Acoustic tools are a non-destructive method of predicting the physical and mechanical properties of timber and wood-based materials. They work by measuring the propagation of stress waves through wood. Acoustic technologies have been well established as material evaluation tools in the past several decades, and their use has become widely accepted in the forest products industry for online quality control and products grading. Recent research developments on acoustic sensing technology offer further opportunities to evaluate standing trees and logs for general wood quality and intrinsic wood properties. In Italy, the demands for sustainably produced wood as a raw material for a variety of end uses is placing increased pressure on the forest resource. Knowledge of the timber properties of trees and logs is important to ensure that harvested wood is directed to its most appropriate end use. Current harvesting practice in the Italy means that trees are often felled, processed and dried before the timber is strength graded by machines at the sawmill. This process can be inefficient if timber destined for structural uses is later found to be unsuitable; downgrading may incur significant financial and environmental costs. The use of acoustic technology to predict the mechanical properties of timber is a well-established practice overseas. Recent advances in technology and the development of portable instruments mean that wood can now be assessed in standing trees before they are felled. This paper presents in the first part the fundamentals of acoustic wave propagation in trees and logs and in the second part the first results of trials conducted to measurements of acoustic velocity in standing trees and logs. The results demonstrate the possibility of obtaining further opportunities for wood manufacturers and forest owners to evaluate raw wood materials (standing trees, stems, and logs) for general wood quality and intrinsic wood properties. This provides strategic information that can help make economic and environmental management decisions on treatments for individual trees and forest stands, improve thinning and harvesting operations, and efficiently allocate timber resources for optimal utilization. For example, the information could be used to sort and grade trees and logs according to their suitability for structural applications and for a range of fiber properties of interest to paper makers. Another example is to determine the relationships between environmental conditions, silvicultural treatments and wood fiber properties so that the most effective treatment can be selected for future plantations for desired fiber quality.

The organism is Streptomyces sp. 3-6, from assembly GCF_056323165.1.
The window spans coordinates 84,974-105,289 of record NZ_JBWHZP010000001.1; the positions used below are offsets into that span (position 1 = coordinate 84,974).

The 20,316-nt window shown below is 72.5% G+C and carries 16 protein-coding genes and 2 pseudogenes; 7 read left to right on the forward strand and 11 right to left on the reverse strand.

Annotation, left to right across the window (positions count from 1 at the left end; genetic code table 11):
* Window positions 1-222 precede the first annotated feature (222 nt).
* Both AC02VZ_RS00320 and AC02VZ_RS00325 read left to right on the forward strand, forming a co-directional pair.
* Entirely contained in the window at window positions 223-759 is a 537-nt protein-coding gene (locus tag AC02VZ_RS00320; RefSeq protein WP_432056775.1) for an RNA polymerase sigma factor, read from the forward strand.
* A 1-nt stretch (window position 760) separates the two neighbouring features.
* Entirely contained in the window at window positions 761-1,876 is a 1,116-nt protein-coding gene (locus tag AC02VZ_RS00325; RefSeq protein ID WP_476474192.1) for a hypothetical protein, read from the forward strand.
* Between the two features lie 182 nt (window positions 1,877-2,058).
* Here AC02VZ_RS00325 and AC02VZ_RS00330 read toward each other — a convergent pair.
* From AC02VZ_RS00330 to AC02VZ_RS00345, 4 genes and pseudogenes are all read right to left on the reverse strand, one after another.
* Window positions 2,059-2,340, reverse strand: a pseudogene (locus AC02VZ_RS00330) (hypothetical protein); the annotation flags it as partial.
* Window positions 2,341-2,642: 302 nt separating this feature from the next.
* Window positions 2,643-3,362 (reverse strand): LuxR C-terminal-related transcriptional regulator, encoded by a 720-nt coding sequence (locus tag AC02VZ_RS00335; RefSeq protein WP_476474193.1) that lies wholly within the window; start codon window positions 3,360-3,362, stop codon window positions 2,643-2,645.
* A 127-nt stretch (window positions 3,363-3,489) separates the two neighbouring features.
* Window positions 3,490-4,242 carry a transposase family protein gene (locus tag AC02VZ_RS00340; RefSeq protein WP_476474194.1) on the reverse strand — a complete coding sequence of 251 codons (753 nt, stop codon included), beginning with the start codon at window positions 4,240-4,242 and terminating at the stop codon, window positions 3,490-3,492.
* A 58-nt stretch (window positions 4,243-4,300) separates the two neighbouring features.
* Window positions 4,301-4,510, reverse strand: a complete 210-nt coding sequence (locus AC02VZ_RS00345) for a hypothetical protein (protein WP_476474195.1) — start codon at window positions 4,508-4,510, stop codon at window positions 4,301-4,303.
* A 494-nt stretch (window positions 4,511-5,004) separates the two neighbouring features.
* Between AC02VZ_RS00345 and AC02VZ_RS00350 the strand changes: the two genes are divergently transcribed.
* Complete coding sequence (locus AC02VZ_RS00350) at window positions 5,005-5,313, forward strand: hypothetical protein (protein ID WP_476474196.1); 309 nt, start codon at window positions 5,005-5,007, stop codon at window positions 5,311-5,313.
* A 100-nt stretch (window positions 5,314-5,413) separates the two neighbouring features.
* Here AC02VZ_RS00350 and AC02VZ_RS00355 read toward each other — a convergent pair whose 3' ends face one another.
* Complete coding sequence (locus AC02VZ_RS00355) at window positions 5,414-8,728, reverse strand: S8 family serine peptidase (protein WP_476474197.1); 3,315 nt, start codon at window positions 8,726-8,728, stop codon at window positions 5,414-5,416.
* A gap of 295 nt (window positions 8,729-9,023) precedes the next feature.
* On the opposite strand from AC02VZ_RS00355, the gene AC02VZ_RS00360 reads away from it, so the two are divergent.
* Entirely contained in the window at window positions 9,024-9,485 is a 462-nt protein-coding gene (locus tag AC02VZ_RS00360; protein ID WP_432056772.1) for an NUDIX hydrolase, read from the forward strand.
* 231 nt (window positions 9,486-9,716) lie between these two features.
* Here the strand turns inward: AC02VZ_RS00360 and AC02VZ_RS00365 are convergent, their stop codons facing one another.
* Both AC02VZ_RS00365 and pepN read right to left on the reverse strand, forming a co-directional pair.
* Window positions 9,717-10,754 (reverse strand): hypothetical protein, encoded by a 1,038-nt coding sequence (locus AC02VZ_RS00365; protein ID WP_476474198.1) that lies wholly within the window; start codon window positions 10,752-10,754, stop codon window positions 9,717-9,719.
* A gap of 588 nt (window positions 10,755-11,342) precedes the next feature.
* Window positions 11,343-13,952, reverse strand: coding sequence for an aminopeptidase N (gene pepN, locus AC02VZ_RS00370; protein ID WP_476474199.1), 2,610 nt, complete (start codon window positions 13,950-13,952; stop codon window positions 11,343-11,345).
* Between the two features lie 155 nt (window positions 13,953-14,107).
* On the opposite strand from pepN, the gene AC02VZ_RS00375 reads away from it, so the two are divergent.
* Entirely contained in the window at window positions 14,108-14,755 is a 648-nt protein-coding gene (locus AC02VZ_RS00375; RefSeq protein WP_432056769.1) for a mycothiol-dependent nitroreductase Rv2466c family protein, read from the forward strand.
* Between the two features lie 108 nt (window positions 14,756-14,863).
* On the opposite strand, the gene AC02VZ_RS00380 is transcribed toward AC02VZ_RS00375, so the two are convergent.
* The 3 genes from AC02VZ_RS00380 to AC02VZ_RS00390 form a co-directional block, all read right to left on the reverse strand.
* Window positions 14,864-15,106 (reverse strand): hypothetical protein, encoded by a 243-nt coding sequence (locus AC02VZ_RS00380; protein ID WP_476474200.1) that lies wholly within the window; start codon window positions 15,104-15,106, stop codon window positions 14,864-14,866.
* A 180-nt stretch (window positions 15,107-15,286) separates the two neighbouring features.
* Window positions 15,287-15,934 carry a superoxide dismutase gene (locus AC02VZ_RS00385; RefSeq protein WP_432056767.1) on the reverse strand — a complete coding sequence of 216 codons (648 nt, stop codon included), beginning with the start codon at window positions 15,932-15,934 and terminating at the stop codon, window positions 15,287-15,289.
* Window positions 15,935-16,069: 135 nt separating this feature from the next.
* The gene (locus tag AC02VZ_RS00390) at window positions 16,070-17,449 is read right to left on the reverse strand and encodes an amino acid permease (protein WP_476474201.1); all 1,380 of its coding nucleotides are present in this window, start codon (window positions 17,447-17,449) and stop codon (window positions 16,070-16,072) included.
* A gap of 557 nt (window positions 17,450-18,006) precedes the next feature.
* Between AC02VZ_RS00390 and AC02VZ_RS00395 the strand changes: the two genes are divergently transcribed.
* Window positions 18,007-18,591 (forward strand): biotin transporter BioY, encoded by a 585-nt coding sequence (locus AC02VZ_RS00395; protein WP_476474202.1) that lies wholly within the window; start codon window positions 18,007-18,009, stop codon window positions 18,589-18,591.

ACOUSTIC TOOLS IN FORESTRY: A CASE STUDY IN ITALY

Proto AR;ZIMBALATTI, Giuseppe;Bernardi B
2015

Abstract

Acoustic tools are a non-destructive method of predicting the physical and mechanical properties of timber and wood-based materials. They work by measuring the propagation of stress waves through wood. Acoustic technologies have been well established as material evaluation tools in the past several decades, and their use has become widely accepted in the forest products industry for online quality control and products grading. Recent research developments on acoustic sensing technology offer further opportunities to evaluate standing trees and logs for general wood quality and intrinsic wood properties. In Italy, the demands for sustainably produced wood as a raw material for a variety of end uses is placing increased pressure on the forest resource. Knowledge of the timber properties of trees and logs is important to ensure that harvested wood is directed to its most appropriate end use. Current harvesting practice in the Italy means that trees are often felled, processed and dried before the timber is strength graded by machines at the sawmill. This process can be inefficient if timber destined for structural uses is later found to be unsuitable; downgrading may incur significant financial and environmental costs. The use of acoustic technology to predict the mechanical properties of timber is a well-established practice overseas. Recent advances in technology and the development of portable instruments mean that wood can now be assessed in standing trees before they are felled. This paper presents in the first part the fundamentals of acoustic wave propagation in trees and logs and in the second part the first results of trials conducted to measurements of acoustic velocity in standing trees and logs. The results demonstrate the possibility of obtaining further opportunities for wood manufacturers and forest owners to evaluate raw wood materials (standing trees, stems, and logs) for general wood quality and intrinsic wood properties. This provides strategic information that can help make economic and environmental management decisions on treatments for individual trees and forest stands, improve thinning and harvesting operations, and efficiently allocate timber resources for optimal utilization. For example, the information could be used to sort and grade trees and logs according to their suitability for structural applications and for a range of fiber properties of interest to paper makers. Another example is to determine the relationships between environmental conditions, silvicultural treatments and wood fiber properties so that the most effective treatment can be selected for future plantations for desired fiber quality.
Non destructive evaluation; Fakopp; silvicultural treatments
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Utilizza questo identificativo per citare o creare un link a questo documento: https://hdl.handle.net/20.500.12318/17809
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